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Nancy1010
Level 2

cost basis for gifted property

Property bought by parents for $5000 (also was fair market value at that time). Gifted to me years later when fair market value was $24000. I sold it later for $16000. What is my cost basis?

9 Replies
tagteam
Level 15

cost basis for gifted property

See https://www.irs.gov/faqs/capital-gains-losses-and-sale-of-home/property-basis-sale-of-home-etc/prope...

 

Since the fair market value at the time of the gift was greater than the adjusted basis, you would use the donor's adjusted basis to figure any gain or loss.

Nancy1010
Level 2

cost basis for gifted property

So what is the adjusted basis for the donor? Is it $5000, what they paid for the property? How is the adjusted basis for the donor different than the basis for the donor?

ToddL99
Expert Alumni

cost basis for gifted property

The cost basis for the donor was $5000, what they paid for the property.  There will only be an adjusted basis If the donor had made improvements to the gift or had claimed depreciation on the gift, prior to making the gift. 

 

In that case, the adjusted basis would be the amount paid plus any improvements less any depreciation. This is most common when the gifted property is rental real estate or a personal residence.

Opus 17
Level 15

cost basis for gifted property


@Nancy1010 wrote:

So what is the adjusted basis for the donor? Is it $5000, what they paid for the property? How is the adjusted basis for the donor different than the basis for the donor?


If this was real property (real estate), the adjusted basis would include any improvements (if you know their cost) and you must subtract any depreciation (although depreciation can't be claimed on land itself, only on structures attached to the land).

 

In some cases, your parents might have chosen to capitalize their carrying costs, such as property taxes and other fees, instead of deducting them.  Capitalizing the carrying costs must be done by attaching a written statement to their tax return for each year that they capitalized costs. If they capitalized costs and can show you the tax returns, that will also increase the adjusted basis.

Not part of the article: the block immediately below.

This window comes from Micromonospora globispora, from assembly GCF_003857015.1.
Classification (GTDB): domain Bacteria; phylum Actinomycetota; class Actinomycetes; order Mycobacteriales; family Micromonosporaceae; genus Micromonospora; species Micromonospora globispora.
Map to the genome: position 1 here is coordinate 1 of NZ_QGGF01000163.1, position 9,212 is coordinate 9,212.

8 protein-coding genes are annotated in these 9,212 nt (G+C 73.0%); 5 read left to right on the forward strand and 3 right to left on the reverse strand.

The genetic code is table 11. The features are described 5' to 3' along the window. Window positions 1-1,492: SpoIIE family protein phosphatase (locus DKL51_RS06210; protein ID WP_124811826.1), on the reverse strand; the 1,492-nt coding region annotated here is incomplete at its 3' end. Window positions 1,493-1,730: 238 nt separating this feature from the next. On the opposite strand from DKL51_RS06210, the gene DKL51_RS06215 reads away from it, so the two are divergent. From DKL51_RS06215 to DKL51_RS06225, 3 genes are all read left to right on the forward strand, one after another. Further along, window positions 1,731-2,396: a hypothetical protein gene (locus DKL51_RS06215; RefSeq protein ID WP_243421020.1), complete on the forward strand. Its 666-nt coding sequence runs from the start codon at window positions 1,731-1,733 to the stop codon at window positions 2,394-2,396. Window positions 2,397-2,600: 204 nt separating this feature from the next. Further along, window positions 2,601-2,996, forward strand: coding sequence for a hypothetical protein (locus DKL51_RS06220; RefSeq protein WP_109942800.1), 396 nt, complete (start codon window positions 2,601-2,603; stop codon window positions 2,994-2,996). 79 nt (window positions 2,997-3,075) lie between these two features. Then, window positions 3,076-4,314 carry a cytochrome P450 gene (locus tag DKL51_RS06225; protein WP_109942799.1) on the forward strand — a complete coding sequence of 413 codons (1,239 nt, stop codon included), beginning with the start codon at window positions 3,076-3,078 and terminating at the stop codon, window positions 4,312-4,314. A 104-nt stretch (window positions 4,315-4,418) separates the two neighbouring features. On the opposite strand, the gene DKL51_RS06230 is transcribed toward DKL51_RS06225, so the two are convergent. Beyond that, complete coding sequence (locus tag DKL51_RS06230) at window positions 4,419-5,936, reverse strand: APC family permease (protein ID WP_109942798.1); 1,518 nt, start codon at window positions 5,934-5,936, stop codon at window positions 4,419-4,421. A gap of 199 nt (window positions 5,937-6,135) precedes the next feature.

*Answers are correct to the best of my ability at the time of posting but do not constitute legal or tax advice.*
tagteam
Level 15

cost basis for gifted property


@Nancy1010 wrote:

So what is the adjusted basis for the donor? Is it $5000, what they paid for the property? How is the adjusted basis for the donor different than the basis for the donor?


If purchased from an unrelated third party, the donor's adjusted basis is the donor's cost (purchase price, what they paid for the property) plus capital improvements less any casualty loss and depreciation deductions. 

 

Since the time you owned the property, your adjusted basis is a carryover from the donor plus any capital improvements you made less any casualty loss and depreciation deductions you claimed.

Nancy1010
Level 2

cost basis for gifted property

This property was a lot that was part of a subdivision run by an association. The lots are around a pond which is maintained by the association (as well as the roads around the pond and to/from the lots). There were assessments paid almost every year by my parents (as well as by us once we were gifted the property) for maintenance and repair of the roads and the pond (these were special assessments in addition to a yearly homeowners association fee paid). Can these assessments that were paid be included in the adjusted cost basis?

Opus 17
Level 15

cost basis for gifted property

Only if they were capitalized in writing as an attachment to your parents’ tax returns for each year that they owned the property.  Otherwise, no.  

If part of the assessments paid for improvements, that adds to your cost basis if you can prove the amount.  An improvement would be something that is permanently attached to the land and which increases its value, such as maybe a new sidewalk, or new landscaping or lighting.  Repairs and maintenance to the existing property and its existing attachments are not improvements.

*Answers are correct to the best of my ability at the time of posting but do not constitute legal or tax advice.*
tagteam
Level 15

cost basis for gifted property

You can add special assessments to pay for capital improvements to your basis.

 

See https://www.irs.gov/taxtopics/tc503

ToddL99
Expert Alumni

cost basis for gifted property

Assessments made for permanent improvements to the common property (e.g. storm sewers, drainage ponds, play grounds, etc.) can be included in the cost basis of your individual lot.

 

Assessments made for repairs, maintenance and HOA fees cannot be treated as increases to your cost basis. 

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